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Building a Retentive Timer Using TON Instruction in RSLogix Studio 5000

By
Vladimir Romanov
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Table of Contents

Introduction

PLC Programming requires practice and problem-solving. You may be asked at an interview or a job site to create various code that accomplishes a specific task within a process. 

In this tutorial, you’re going to learn how to build a retentive timer using a TON instruction. RSLogix Studio 5000 provides a way to create this using a single instruction (RTO), however, if your understanding of PLC Programming basics is correct, you should be able to build the same functionality without the RTO.

Understanding the RTO Retentive Timer On RSLogix Studio 5000 Instruction

If you enable the Timer 3 Enable XCI bit, you'll see the timer count all the way to 10 seconds. If you disable this bit you’ll notice the accumulated value of the RTO instructions is not going to reset back to zero unlike the TON and TOF instructions. 

This is extremely useful in very specific scenarios. For example, when you're filling a certain vessel, such as an ingredient tank, you typically want to track the time that you're filling the tank but you also want to stay at that same level because you already put in that amount of ingredients. Therefore, if the valve shuts off you already failed for six seconds and you don't want to bring that back to zero and fill for another ten seconds unless you empty the tank.

In such a scenario, you can toggle the RTO instruction and it's going to resume counting from that point on.

Building RTO Using TON Instruction

An interesting question that can be asked, is how can you build this using just the TON instruction? To do this, you’re going to have a couple of options.

First, you’ll need to create a new rung, enable the instruction as well as add an XIC instruction.

Next, you'll need to move the timer value into a separate register. To do this,  you’re going to add a branch and you're going to add a timer. This is the TON instruction that's going to actuate.

Next, create a timer4 so you've got a blank timer to work with and set its value to 10 000 milliseconds so you can have something to compare to.

Now you need to think. Once timer4 is enabled you need to put the value back into the timer, but once it is disabled you also need to store the value. So how can you do this? 

In order to put the value in you can use the One Shot (ONS) instruction. The One Shot as is going to execute once the Timer4Enable XIC instruction is executed. The ONS instruction will execute for a single time when this rung is read.

Here what you can do, is add a MOV instruction and you can use this to put the value back into the timer accumulated register

To do this,  you’re going to put this timer that accumulated register by adding Time4Retentive next to Source under the MOV instruction. That's going to be your register from which you need to put the value from and that's going to be a double integer.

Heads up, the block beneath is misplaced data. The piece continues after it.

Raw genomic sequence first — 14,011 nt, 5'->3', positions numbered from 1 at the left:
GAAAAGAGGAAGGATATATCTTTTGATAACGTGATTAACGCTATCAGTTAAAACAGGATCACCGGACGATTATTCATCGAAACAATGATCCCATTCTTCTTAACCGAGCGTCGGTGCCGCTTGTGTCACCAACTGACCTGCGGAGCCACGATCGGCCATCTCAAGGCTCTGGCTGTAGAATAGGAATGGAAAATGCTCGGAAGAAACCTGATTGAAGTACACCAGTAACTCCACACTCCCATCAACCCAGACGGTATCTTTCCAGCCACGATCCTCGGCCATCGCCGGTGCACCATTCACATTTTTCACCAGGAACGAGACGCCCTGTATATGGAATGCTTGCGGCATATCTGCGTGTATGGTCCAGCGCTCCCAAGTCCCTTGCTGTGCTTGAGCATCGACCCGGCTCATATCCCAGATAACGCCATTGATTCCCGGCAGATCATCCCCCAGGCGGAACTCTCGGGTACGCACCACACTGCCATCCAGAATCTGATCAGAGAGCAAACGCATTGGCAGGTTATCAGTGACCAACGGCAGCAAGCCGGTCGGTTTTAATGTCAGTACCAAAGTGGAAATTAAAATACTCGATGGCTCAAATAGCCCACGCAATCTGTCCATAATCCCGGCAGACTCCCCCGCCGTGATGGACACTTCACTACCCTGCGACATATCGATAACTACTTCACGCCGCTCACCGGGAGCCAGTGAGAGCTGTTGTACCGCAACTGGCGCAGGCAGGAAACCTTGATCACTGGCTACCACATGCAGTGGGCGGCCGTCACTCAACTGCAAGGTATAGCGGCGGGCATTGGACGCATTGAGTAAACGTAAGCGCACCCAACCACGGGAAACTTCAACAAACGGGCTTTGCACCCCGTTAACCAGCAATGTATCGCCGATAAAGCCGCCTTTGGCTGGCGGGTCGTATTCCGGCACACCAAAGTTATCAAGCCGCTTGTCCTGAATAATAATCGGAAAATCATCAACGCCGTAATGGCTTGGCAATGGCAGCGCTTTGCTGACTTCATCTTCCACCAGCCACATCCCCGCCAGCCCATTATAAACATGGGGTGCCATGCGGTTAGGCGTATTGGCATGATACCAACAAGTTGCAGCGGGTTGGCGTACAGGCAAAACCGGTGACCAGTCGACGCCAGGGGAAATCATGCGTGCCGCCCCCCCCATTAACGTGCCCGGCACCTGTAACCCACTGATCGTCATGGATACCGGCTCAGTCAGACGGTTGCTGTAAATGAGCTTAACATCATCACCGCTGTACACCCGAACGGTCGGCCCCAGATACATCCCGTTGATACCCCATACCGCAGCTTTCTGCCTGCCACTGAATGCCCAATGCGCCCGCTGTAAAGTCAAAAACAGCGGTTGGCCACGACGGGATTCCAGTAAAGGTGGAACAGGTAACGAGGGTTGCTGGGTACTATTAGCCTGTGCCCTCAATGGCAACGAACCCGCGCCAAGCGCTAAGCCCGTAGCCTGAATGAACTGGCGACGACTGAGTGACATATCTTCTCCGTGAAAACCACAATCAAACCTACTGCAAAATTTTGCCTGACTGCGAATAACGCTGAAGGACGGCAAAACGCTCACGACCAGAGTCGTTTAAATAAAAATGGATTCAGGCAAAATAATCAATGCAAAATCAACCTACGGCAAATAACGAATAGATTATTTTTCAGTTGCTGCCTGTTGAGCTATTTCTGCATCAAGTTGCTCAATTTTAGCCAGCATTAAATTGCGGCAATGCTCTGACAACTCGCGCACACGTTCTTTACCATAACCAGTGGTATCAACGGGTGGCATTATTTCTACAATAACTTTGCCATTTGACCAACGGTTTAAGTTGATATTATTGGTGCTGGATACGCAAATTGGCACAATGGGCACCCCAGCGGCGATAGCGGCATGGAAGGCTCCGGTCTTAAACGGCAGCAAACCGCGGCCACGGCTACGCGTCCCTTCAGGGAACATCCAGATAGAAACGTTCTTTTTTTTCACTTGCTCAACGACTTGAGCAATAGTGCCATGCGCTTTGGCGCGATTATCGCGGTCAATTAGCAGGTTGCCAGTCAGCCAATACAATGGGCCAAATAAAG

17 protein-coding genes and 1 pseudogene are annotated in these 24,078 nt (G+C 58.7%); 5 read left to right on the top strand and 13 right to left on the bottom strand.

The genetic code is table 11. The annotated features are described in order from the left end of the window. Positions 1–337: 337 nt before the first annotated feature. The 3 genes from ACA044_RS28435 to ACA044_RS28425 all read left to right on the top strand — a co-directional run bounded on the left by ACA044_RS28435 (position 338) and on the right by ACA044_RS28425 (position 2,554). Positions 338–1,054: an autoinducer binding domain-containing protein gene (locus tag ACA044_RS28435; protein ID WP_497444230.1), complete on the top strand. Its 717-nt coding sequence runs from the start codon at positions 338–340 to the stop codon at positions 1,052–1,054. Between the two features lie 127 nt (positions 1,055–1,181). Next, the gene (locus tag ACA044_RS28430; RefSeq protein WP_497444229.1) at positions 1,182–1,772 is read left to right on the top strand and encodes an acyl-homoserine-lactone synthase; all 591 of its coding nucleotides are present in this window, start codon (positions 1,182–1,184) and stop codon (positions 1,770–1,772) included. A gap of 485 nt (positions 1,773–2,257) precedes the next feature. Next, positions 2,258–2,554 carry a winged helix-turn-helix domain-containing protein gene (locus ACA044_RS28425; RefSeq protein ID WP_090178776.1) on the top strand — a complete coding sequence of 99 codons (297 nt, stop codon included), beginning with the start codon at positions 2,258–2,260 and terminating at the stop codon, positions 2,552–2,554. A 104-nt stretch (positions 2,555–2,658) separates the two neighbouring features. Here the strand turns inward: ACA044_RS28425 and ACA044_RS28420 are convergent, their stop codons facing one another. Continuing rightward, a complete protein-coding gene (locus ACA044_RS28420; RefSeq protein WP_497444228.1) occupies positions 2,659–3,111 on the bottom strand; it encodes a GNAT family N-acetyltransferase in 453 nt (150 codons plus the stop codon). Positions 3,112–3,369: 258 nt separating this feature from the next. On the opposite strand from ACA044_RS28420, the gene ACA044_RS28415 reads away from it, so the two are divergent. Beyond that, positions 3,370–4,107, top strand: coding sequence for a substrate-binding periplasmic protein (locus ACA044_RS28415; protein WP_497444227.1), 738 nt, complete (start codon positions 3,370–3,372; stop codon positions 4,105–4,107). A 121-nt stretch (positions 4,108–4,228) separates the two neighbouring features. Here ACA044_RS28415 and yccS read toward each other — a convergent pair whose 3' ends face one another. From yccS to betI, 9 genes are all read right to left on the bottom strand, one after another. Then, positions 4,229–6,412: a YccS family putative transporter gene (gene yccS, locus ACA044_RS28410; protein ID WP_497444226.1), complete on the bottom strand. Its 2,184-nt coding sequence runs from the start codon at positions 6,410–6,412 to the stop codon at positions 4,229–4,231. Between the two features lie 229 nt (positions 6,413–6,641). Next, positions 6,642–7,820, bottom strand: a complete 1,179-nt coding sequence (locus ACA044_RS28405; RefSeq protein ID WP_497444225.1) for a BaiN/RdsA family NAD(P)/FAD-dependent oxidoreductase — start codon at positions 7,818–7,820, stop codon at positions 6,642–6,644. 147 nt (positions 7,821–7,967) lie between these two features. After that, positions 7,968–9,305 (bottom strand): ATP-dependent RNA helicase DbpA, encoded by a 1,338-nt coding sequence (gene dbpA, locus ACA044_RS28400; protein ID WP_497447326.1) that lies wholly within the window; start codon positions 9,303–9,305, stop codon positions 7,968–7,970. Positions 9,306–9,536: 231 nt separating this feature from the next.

Next, you need to set the timer for the  ONS instruction which will be a boolean value.

Finally, you need to create something that's going to save the value every single cycle. To do this, you’re going to add a MOV instruction and you’re going to store Timer4.Accumulated into the register every single scan time.

Testing Ladder Logic of RTO

Now you’re ready to test your implementation to see if everything works properly.

To do this, you’re going to enable the rung and you should see the timer begin counting and the register updating.

If you stop the rung you'll notice that you've saved the most recent value of the timer. Here you can swap the MOV and the TON instructions to get the last value but that's not extremely important because that's purely scan time.

That being said you have now stored the timer value in the MOV instruction, and once you resume the rung you're going to perform a single move into the accumulated value and the timer should resume from there.

So if you toggle the Time4Enable  you should see the timer resumes counting, and if you toggle it again the timer goes back to zero but you've stored the retentive value of the timer, and thus we are able to resume counting from that specific value once this rung is re-enabled.

This is just something that you need to be aware of, but obviously, it's not practical to do it this way. This being said, you can use the timer or the accumulated value of your timer in other specific cases in PLC programming

As mentioned at the beginning of the tutorial, this entire run can be replaced by an RTO instruction which is something that you need to be very familiar with.

Conclusion

In this tutorial, you learned how to build a retentive timer in RSLogix Studio 5000 using only a TON instruction. Although RSLogix Studio 5000 provides a way to create this using a single instruction (RTO), you could be asked on an interview how to build the same functionality without the RTO to test your understanding of PLC Programming basics.

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